Tenor trombone parts in classical music are often written in tenor clef. It would be nice to have this as option in the instrument selection dialog. Currently, if you select “Trombone” or “Tenor Trombone” there is only the option of C bass clef and Bb treble clef.
You can change the clef anywhere, even at the start, by using the clef panel on the right. (( One problem when using transposed parts (“g”-clef) is that they retain the clef changes in the score, and using a tenor clef in a tranposed trombone part is probably highly counterproductive ))
AKAIK the only use (but an important one!) for the “trombone in Bb treble clef” instrument is in UK-style brass band scores, where all instruments are notated in the treble clef and in Bb or Eb (even the “basses” or tubas) - except for the bass trombone which uses the bass clef and is non-transposing!
A non-transposing brass band score would be an anachronistic novelty, at least to any “serious” band!
They often use tenor clef, but are there entire parts written in it? I don’t really see that as a different instrument that would require its own entry in the instrument selection dialog — rather, it just seems like another clef often used by the same instrument, which is easily done by just changing the clef in write mode.
Sure. An early one is Beethoven Symphony 5. The last movement has three trombones, alto, tenor, and bass, each written with the corresponding clef. Of course the alto trombone part is now often played on a tenor instrument.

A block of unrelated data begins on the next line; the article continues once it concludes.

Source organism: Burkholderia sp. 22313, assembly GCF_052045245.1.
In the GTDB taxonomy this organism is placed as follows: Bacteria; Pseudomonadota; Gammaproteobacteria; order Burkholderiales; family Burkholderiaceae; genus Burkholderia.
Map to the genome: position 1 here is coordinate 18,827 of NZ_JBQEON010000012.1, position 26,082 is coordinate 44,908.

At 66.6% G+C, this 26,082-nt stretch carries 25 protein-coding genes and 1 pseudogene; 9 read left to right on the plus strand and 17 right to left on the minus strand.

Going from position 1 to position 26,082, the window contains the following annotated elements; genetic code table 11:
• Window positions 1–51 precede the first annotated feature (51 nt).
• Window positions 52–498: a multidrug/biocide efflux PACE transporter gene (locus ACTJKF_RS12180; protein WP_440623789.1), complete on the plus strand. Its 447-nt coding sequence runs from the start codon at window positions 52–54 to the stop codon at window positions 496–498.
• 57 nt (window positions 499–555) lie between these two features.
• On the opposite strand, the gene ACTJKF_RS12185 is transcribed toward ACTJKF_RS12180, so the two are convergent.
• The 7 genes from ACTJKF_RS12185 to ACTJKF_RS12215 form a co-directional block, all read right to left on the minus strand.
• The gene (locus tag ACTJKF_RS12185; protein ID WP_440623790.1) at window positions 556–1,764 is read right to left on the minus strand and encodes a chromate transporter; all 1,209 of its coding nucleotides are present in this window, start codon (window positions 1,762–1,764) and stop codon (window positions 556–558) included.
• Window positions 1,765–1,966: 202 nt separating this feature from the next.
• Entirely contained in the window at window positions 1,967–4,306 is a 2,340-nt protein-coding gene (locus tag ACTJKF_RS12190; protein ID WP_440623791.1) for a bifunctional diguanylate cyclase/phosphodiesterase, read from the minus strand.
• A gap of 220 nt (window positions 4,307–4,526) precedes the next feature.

“Church music” of the period (e.g. mass settings) often used the same arrangement of trombone parts - fully chromatic brass instruments (originally sackbuts and cornetts, and later trombones) were used to support voices in religious music from a very early date.
But they’re all trombones in C, i.e. non-transposing, right? And you can write in any clef you want, as Dorico supports C-clef on all five lines and allows you to begin the score with any of them, as fratveno points out. So what’s the problem? Is there a confusion between chefs and transpositions?
I’m not trying to be officious here - I just don’t understand what you’re talking about. Am I missing something?
I don’t think you are missing anything, except for “why make the user create an instrument in two steps when you could do it in one”? If there are already several commonly used clef options for an instrument but one is missing in Dorico, it’s worth pointing that out IMO.
Taking that to the (not very sensible) extreme, none of the instruments in Dorico needs to have a default clef at all - every user could just add whatever they want to the score. (FWIW my “favorite” notation program apart from Dorico does work that way.)
Except for the “UK Brass Band Trombone treble clef in both score and parts” which is written as a Bb transposing instrument.
I think it would be true to say that some (not all) British composers and arrangers write Trombones 1 and 2 (the tenor trombones) in tenor clef consistently, as the default. For them, I suppose it would be convenient to have this option as a preset, though of course a clef change is not hard to make.
I had an interesting, quite civilized, conversation about this with my faculty colleague, a Scottish composer, when I took over the teaching of Orchestration from her. She was intent that, despite American concert-band usage, we were cheating our students of essential information if we didn’t make them write Trombones 1-2 solely in tenor clef, as she’d been taught; while I maintained that bass clef is the more widely standard default (with a change to tenor clef as an option when convenient). In the end, I’ve been able to teach it my way, but with a mention (as I would always do anyway) that other standards exist.